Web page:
Manufacturing makes a tremendous contribution to the U.S. economy by increasing gross domestic product and creating high-paying jobs as well as supporting all other sectors. The integrated nature of manufacturing is evident in its symbiotic relationship with innovation, national security, and Science, Technology, Engineering, and Mathematics (STEM) education. Moreover, manufacturing is increasingly important to the balanced education of engineers in all disciplines. However, today's manufacturing is undergoing the greatest change in more than 100 years, and the current skills gap causes serious concerns about the ability of manufacturers to fill critical positions. Manufacturing needs a well-trained workforce that possesses skills like problem-solving and critical thinking to make effective decisions at all stages of the manufacturing process. One of the fundamental skills is to make good decisions at early stages that facilitate, not impede, the manufacturing process down the road. Traditional curricula designs tend to focus on a specific discipline, creating a silo effect rather than viewing manufacturing as a connected, systemic process needing decisions made with respect to the entire product development life cycle. This study investigates this belief by 1) examining if students understand product manufacturing as a connected, systemic process, 2) exploring in which manufacturing knowledge area, if any, students are deficient, and 3) analyzing if these knowledge gaps exist for both engineering and business students. To study these possible gaps, this research proposes a holistic design approach for manufacturing education to provide students with an integrated view of how products in the real world metamorphose from an idea into the hands of end-consumers. A dynamic decision making framework integrating product manufacturing topics across engineering and business courses is developed to highlight system thinking and decision making in the context of the entire product life cycle (i.e., product design, manufacturing process, manufacturing system, and business process). Utilizing the Understanding by Design model, we first established clear learning objectives associated with students' basic understanding of manufacturing knowledge in connection with product development life cycle based on Bloom's taxonomy (i.e., remember and understand). Next, the team created an assessment to collect acceptable evidence for the defined learning outcomes. Finally, learning modules were created by an interdisciplinary team of instructors to introduce the related manufacturing topics. A pilot study with current engineering and business undergraduate courses was conducted and pre- and post-survey data was collected and analyzed. The results of the study and insights from the research team are provided at the end of the paper.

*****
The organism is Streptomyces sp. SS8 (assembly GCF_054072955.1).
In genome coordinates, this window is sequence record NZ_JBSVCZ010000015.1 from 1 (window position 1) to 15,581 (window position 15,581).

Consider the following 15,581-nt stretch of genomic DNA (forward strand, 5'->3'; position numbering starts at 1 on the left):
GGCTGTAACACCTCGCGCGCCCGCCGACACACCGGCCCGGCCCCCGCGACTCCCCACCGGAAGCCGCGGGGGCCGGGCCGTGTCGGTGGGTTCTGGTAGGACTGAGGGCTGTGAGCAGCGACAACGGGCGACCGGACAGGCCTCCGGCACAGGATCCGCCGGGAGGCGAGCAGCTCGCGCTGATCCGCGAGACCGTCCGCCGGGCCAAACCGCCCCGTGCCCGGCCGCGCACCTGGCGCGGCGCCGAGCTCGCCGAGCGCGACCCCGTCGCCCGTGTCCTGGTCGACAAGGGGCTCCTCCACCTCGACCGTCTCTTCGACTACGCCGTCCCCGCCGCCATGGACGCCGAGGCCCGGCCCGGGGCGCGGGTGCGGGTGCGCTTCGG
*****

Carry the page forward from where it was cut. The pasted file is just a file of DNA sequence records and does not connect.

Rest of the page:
|Original language||English (US)|
|Journal||ASEE Annual Conference and Exposition, Conference Proceedings|
|State||Published - Aug 23 2022|
|Event||129th ASEE Annual Conference and Exposition: Excellence Through Diversity, ASEE 2022 - Minneapolis, United States|
Duration: Jun 26 2022 → Jun 29 2022
All Science Journal Classification (ASJC) codes